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Reforming Kazakhstan is taking a very different path to its big neighbour

 (ES Composte)
(ES Composte)

Kazakhstan companies listing on the London Stock Exchange have had a very mixed history, with the horrors of ENRC still fresh in some investor’s minds.  But big changes are a-foot in the world’s 9th largest country, which might herald a more positive future.

Thirty-one years after regaining its independence for the first time since 1864, the country is shifting from an economy dependent on natural resources to one based on services, from a political system revolving around a strong presidency to one in which power is shared with parliament, and from a nation with a large public sector to one where entrepreneurship and risk taking are now officially encouraged.

Perhaps a certain restlessness is only to be expected, considering the country’s roots in the nomadic life of the steppes. Indeed, given its land surface is almost four times that of Texas, with a population of just 19.4 million, there is plenty of room for any Kazakhs who still fancy a footloose lifestyle.

For the most part, however, the country is looking to the future as it moves on from the three decades since independence that were dominated by the country’s founding president, Nursultan Nazarbayev, who stepped down in 2019 but whose legacy lingered until January 2022. It was then that protests over rising prices strengthened the hand of his successor Kassym-Zhomart Tokayev, who announced reforms to strengthen the parliament and to fight corruption by banning close relations of the president from holding senior public office.

The reforms received a seal of approval from the International Monetary Fund (IMF), which said: “Recent reform announcements are an opportunity to accelerate the fight against corruption. Important steps for political modernisation, judicial reform, and increasing the role of civil society and media were announced by the President earlier this year.”

These are building on some notable achievements since independence in 1991. Billions of dollars in foreign investment have poured into the country, and the 2019 World Bank ease of doing business index ranked Kazakhstan in 25th place, ahead of Luxembourg (72), Italy (58), Japan (30), Switzerland (36) and France (33).

Kazakhstan remains a resources superpower with huge reserves of minerals and hydrocarbons, including uranium, copper, zinc, oil, gas and a strong agricultural sector. But official efforts are under way to diversify the economy into fresh fields including transport, pharmaceuticals, telecommunications, petrochemicals and higher education.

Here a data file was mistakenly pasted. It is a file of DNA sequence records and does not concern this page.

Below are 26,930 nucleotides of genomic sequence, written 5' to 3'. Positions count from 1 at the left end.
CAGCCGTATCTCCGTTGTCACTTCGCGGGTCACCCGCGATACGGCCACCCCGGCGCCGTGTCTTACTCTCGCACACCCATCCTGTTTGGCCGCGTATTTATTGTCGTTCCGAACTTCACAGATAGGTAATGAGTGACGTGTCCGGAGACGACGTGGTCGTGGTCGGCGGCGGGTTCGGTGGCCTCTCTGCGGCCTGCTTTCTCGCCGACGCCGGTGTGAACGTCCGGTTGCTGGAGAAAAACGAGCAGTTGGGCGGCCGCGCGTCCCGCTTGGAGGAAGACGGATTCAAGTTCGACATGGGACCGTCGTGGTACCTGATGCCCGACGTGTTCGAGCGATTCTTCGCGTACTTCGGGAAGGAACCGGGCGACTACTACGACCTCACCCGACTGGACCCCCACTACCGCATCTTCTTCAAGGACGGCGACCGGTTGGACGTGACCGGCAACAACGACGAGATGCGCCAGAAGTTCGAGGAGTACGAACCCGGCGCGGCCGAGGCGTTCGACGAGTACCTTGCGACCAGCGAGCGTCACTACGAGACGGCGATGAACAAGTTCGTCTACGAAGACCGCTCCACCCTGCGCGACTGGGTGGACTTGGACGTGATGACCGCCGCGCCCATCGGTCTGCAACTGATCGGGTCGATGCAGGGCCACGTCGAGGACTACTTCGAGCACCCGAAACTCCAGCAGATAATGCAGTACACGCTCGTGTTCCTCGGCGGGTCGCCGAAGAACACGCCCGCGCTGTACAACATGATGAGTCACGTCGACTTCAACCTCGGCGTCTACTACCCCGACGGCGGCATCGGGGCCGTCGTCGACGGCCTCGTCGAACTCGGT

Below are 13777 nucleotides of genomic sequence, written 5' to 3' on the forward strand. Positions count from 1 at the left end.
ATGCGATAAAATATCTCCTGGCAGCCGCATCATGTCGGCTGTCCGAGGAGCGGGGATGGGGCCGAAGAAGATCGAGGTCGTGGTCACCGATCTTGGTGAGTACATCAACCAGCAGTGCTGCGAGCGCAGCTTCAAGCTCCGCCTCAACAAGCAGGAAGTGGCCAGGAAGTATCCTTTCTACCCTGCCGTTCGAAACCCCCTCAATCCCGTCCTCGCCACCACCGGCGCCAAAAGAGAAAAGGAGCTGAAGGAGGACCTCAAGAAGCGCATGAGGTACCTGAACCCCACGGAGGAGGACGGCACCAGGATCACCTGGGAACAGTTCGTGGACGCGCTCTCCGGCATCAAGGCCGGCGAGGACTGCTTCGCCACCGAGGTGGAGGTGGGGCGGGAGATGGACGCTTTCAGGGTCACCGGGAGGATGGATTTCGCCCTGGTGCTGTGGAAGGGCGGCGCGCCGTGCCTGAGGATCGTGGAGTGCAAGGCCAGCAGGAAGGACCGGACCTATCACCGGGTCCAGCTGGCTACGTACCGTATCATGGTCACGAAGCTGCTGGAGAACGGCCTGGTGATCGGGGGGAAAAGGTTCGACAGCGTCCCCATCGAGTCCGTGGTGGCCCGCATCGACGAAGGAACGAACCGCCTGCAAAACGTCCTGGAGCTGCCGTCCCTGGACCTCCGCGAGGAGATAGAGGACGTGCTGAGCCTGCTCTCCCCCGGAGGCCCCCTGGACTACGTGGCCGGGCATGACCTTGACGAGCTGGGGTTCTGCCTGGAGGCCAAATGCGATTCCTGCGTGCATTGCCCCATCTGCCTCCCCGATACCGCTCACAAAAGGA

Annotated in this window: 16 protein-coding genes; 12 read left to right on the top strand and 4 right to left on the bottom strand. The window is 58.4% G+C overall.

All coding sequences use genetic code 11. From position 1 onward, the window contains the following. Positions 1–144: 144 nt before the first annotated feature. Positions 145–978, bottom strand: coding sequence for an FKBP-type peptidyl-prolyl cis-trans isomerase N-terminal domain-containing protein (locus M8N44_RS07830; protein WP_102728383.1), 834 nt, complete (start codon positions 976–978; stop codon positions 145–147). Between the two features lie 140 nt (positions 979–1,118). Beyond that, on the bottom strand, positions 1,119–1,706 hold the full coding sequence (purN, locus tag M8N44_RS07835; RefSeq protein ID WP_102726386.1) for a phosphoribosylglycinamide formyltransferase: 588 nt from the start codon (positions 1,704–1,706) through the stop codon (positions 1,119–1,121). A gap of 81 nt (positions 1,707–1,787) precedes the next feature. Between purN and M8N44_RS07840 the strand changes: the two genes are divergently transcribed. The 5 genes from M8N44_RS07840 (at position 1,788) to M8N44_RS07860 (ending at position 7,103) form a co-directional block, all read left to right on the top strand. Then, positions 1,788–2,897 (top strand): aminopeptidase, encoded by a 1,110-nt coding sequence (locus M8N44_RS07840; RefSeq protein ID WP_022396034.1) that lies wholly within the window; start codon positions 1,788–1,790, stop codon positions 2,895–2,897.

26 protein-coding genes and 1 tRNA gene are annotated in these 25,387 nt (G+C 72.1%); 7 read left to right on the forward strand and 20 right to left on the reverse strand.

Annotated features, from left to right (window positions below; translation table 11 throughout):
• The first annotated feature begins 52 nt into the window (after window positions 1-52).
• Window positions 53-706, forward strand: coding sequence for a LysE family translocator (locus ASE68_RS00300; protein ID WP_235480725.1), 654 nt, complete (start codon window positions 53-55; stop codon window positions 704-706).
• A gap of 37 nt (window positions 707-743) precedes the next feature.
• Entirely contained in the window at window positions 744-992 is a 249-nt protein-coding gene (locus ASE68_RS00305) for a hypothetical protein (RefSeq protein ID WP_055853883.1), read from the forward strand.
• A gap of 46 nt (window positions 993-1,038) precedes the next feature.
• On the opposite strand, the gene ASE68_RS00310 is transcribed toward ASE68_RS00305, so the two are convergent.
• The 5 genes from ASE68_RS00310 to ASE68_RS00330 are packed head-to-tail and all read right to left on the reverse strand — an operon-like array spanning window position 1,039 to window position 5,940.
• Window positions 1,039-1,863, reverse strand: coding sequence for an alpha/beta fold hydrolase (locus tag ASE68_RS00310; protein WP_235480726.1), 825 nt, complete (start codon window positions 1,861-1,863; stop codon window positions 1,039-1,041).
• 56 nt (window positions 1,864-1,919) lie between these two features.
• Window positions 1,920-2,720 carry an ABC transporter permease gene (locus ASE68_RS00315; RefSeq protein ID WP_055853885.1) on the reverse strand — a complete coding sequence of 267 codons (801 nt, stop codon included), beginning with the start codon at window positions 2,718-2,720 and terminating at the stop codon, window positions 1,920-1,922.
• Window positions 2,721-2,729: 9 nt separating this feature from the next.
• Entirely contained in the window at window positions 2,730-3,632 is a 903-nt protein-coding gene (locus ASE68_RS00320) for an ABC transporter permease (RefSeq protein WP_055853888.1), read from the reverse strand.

In an attempt to undo the risk-averse legacy of more than seven decades as part of the Soviet Union, the authorities are seeking a culture of risk taking and entrepreneurship. That said, the government itself is not above reverting to the sort of techniques reminiscent of the Communist era, such as during this year’s financial crisis, when it restricted exports of physical cash and gold.

One location for the sort of risk taking in official favour is the Astana International Financial Centre, a 1,632-hectare site that plays by its own rules – quite literally. English Common Law rather than Kazakh law holds sway, and its Chief Justice is Lord Mance, formerly Deputy President of the UK Supreme Court.

At the centre’s heart is the Astana International Exchange, which wants “to develop a deep and liquid capital market in Kazakhstan and the Central Asian region”.

Another stage on which entrepreneurship can be played out is the government agency Qazinnovations, whose name is self-explanatory. Grants and other assistance is available, tailored respectively to large, medium and small enterprises. But this is no “free money” scheme – successful applicants will need a proper management team, contracts in place with customers, and investment by the founders and the potential to grow.

There is barely a nation on earth that does not claim that education is a high priority, but Kazakhstan may have a better reason than many to make this boast. Nazarbayev University, founded in 2010, was deliberately established in contrast to institutions left over from the Soviet era, with English as the sole language of tuition and faculty recruited from around the world.

At post-graduate level, support is available to those offered places at elite universities overseas.

Not everything in the garden is rosy, any more than it is in the UK and elsewhere. Inflation remains a problem, as does corruption. Russia’s brief intervention in January to restore order as supporters of the previous regime sort to destabilise the new President is, at least, curious.  But Kazakhstan is maturing, growing out of the one-man band presidency of the post-1991 era into a functioning parliamentary system and a more balanced economy. It will be fascinating to see where it goes next.

Chris Weafer is Chief Executive Officer at Macro-Advisory